Kenneth Vercammen is a Middlesex County trial attorney who has published 130 articles in national and New Jersey publications on Criminal Law and litigation topics. He was awarded the NJ State State Bar Municipal Court Practitioner of the Year. He lectures and handles criminal cases, Municipal Court, DWI, traffic and other litigation matters. He is Co Chair of the ABA Criminal Law Committee, GP and was a speaker at the ABA Annual Meeting. To schedule a confidential consultation, call us or New clients email us evenings and weekends go to www.njlaws.com/ContactKenV.htm

Kenneth Vercammen & Associates, P.C,

2053 Woodbridge Avenue,

Edison, NJ 08817,

(732) 572-0500,

www.njlaws.com

Thursday, September 25, 2014

Terroristic Threats


Kenneth Vercammen's Law office represents individuals charged with criminal and serious traffic violations throughout New Jersey.
If someone is charged with Criminal terroristic threats, the judge will read to the jurors the following Jury Instructions of the Law:
TERRORISTIC THREATS
(N.J.S.A. 2C:12-3(a)
The indictment charges the defendant with committing terroristicthreats. The pertinent part of our statute is as follows: (CHOOSE APPLICABLE ALTERNATIVE)
(1) "A person is guilty of a crime if he threatens to commit any crime of violence with the purpose to terrorize another or in reckless disregard of the risk of causing such terror."
(2) "A person commits a crime if he threatens to commit a crime of violence with the purpose to cause evacuation of a building, place of assembly or facility of public transportation or otherwise to cause serious public inconvenience or in reckless disregard of the risk of causing such evacuation or inconvenience.
The prosecution must prove the following elements beyond a reasonable doubt:
1. The defendant made a threat, or threatened to commit a crime of violence against (the victims name).
(CHOOSE APPLICABLE ALTERNATIVE)
2. That the threat to commit a crime of violence was with the purpose to terrorize another or in reckless disregard of the risk of causing such terror or
3. That the threat to commit a crime of violence was to cause evacuation of a building, place or assembly or facility of public transportation or otherwise to cause serious public inconvenience or in reckless disregard of the risk of causing such evacuation or inconvenience.
4. A person acts purposely with respect to the nature of (his/her) conduct or a result thereof if it is (his/her) conscious object to engage in conduct of that nature or to cause such a result.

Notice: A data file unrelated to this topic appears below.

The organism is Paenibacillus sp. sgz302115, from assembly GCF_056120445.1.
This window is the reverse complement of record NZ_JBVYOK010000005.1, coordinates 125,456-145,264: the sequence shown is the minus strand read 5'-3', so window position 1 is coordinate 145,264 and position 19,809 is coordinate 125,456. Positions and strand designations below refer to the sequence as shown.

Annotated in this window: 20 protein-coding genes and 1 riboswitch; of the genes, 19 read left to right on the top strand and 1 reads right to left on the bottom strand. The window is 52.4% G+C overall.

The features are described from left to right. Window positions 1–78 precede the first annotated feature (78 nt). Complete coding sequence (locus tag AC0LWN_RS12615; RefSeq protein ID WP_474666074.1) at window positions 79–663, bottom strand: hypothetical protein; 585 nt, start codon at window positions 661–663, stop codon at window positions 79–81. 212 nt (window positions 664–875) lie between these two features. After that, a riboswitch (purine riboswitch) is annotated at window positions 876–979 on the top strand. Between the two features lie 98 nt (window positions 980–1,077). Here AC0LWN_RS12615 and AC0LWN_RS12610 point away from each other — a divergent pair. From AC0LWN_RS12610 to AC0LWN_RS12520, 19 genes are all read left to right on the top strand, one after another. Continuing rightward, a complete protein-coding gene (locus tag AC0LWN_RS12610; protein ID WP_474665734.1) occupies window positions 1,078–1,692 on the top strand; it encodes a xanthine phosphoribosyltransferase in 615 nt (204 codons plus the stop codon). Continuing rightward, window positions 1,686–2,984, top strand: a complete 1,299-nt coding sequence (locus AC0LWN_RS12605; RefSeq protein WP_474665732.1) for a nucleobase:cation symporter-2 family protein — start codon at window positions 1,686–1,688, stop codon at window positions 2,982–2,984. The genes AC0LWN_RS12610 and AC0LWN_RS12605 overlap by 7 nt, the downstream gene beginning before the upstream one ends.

A person acts purposely with respect to the attendant circumstance if the person is aware of the existence of such circumstances or the person believes or hopes that they exist. "With purpose," "design," "with design," or equivalent terms have the same meaning. A person acts recklessly with respect to the nature of (his/her) conduct when the person consciously disregards a substantial and unjustifiable risk that the material element exists or will result from (his/her) conduct. The risk must be of such a nature and degree, that considering the nature and purpose of the actors conduct and the circumstances known to the actor, its disregard involves a gross deviation from the standard of conduct that a reasonable person would observe in the actors situation. In other words, in order for you to find the defendant acted recklessly, the State must first prove beyond a reasonable doubt that the defendant was aware of this substantial and unjustifiable risk. In addition, the State must prove that the defendant consciously disregarded this risk. For you to conclude that the defendant acted recklessly, you must find that this disregard was a gross deviation from the way a reasonable person would have conducted (himself/herself) in the situation. The gist of the offense is that the words or actions used by the defendant are of such a nature to convey the menace or fear of a crime of violence to the ordinary hearer or individual. The crime of violence is that the words or actions used by the defendant are of such a nature to convey the menace or fear of a crime of violence to the ordinary hearer or individual.
The crime of violence that is alleged by the prosecution that the defendant threatened is (set forth and define appropriate crime of violence alleged).